is often useful for error handling. Sometimes returning a `Maybe a`

isn't quite good enough because you'd like to give a helpful error message. `Either String a`

works a little better - you can use `Left msg`

in the case of an error, and `Right v`

in case things are... all right.

For example, here's a safer division function:

```
safeDiv :: Int -> Int -> Either String Int
safeDiv _ 0 = Left "You can't divide by zero, silly."
safeDiv x y = Right $ x `div` y
```

Of course, Either is more useful when things can go wrong in more than one way.

# Trees

OK, now let's play a bit with a bigger example: trees. Here's one way to define binary trees that have data at the internal nodes in Haskell:

`data Tree a = Leaf | Branch a (Tree a) (Tree a) deriving (Eq, Show)`

For example, we can represent the following tree:

```
5
/ \
2 9
/ \ \
```

1 4 7

Like this:

```
exTree :: Tree Int
exTree = Branch 5 (Branch 2 (Branch 1 Leaf Leaf) (Branch 4 Leaf Leaf))
(Branch 9 Leaf (Branch 7 Leaf Leaf))
```

We can write simple functions by recursion:

```
treePlus :: Tree Int -> Int -> Tree Int
treePlus = undefined
```

`testTreePlus = "treePlus" ~: treePlus (Branch 2 Leaf Leaf) 3 ~?= (Branch 5 Leaf Leaf)`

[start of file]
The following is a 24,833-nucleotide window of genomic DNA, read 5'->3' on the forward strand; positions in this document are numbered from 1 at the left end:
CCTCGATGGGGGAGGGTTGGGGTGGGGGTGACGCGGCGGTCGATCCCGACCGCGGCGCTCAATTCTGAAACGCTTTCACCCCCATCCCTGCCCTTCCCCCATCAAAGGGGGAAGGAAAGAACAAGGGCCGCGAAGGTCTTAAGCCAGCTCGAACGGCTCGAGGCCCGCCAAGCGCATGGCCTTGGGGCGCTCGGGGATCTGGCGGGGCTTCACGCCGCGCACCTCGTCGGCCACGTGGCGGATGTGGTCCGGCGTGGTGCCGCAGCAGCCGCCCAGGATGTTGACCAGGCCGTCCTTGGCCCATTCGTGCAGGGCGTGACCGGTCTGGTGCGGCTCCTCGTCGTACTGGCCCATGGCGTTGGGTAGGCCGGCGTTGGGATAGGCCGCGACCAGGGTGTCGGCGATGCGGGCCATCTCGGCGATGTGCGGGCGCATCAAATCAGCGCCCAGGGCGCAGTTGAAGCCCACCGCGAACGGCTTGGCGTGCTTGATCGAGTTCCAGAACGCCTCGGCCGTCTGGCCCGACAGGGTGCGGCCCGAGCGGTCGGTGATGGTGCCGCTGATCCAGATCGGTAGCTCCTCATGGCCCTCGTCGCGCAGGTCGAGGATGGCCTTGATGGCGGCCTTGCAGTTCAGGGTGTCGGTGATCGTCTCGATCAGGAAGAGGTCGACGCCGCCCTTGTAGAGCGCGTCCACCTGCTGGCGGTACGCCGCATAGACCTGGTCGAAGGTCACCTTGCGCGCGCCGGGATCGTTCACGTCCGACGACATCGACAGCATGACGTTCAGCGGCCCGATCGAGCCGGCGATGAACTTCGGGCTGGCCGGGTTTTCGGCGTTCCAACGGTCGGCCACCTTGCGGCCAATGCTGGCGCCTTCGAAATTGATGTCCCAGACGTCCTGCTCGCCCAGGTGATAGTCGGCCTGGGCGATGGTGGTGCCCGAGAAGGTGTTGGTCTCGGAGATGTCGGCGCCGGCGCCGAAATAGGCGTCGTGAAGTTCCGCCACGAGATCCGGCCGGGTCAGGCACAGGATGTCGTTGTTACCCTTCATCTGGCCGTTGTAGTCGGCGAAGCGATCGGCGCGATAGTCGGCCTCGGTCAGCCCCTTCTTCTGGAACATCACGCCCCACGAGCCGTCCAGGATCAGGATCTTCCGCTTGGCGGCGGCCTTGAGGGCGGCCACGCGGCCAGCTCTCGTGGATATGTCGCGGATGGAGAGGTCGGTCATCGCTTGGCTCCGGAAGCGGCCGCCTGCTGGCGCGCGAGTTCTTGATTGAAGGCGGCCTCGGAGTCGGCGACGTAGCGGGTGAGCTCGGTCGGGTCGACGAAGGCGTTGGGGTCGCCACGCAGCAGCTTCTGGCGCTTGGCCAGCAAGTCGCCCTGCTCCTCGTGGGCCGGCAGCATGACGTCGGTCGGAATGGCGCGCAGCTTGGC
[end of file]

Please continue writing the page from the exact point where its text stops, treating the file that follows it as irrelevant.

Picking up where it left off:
```
infixOrder :: Tree a -> [a]
infixOrder = undefined
```

`testInfixOrder = "infixOrder" ~: infixOrder exTree ~?= [1,2,4,5,9,7]`

Of course, what we should really do is reimplement our higher-order patterns for trees!

```
treeMap :: (a -> b) -> Tree a -> Tree b
treeMap = undefined
```

So that, for example, to increment each node in a `Tree Int`

, we could write:

```
treeIncr :: Tree Int -> Tree Int
treeIncr = treeMap (+1)
```

```
testTreeIncr = "treeIncr" ~: treeIncr (Branch 1 (Branch 2 Leaf Leaf) Leaf) ~?=
(Branch 2 (Branch 3 Leaf Leaf) Leaf)
```

The type of fold will have to change a little bit. Now the function that tells us how to combine the current element with the recursive result will have to take two results - one for each branch!

`treeFold = undefined`

Now, let's reimplement infixOrder:

```
infixOrder' :: Tree a -> [a]
infixOrder' = undefined
```

`testInfixOrder' = "infixOrder'" ~: infixOrder' exTree ~?= [1,2,4,5,9,7]`

And we can get the other orderings just as quickly!

```
prefixOrder :: Tree a -> [a]
prefixOrder = undefined
```

```
postfixOrder :: Tree a -> [a]
postfixOrder = undefined
```

```
testPrefixOrder = "prefixOrder" ~: prefixOrder exTree ~?= [5,2,1,4,9,7]
testPostfixOrder = "postfixOrder" ~: postfixOrder exTree ~?= [1,4,2,7,9,5]
```

```
main :: IO ()
main = do
runTestTT $ TestList [
testSumIL,
testTreePlus,
testInfixOrder,
testTreeIncr,
testInfixOrder',
testPrefixOrder,
testPostfixOrder ]
return ()
```

[1] Part of this lecture is taken from "Learn You a Haskell for Great Good". http://learnyouahaskell.com/

## News :

Welcome to CIS 552!

See the home page for basic
information about the course, the schedule for the lecture notes
and assignments, the resources for links to the required software
and online references, and the syllabus for detailed information about
the course policies.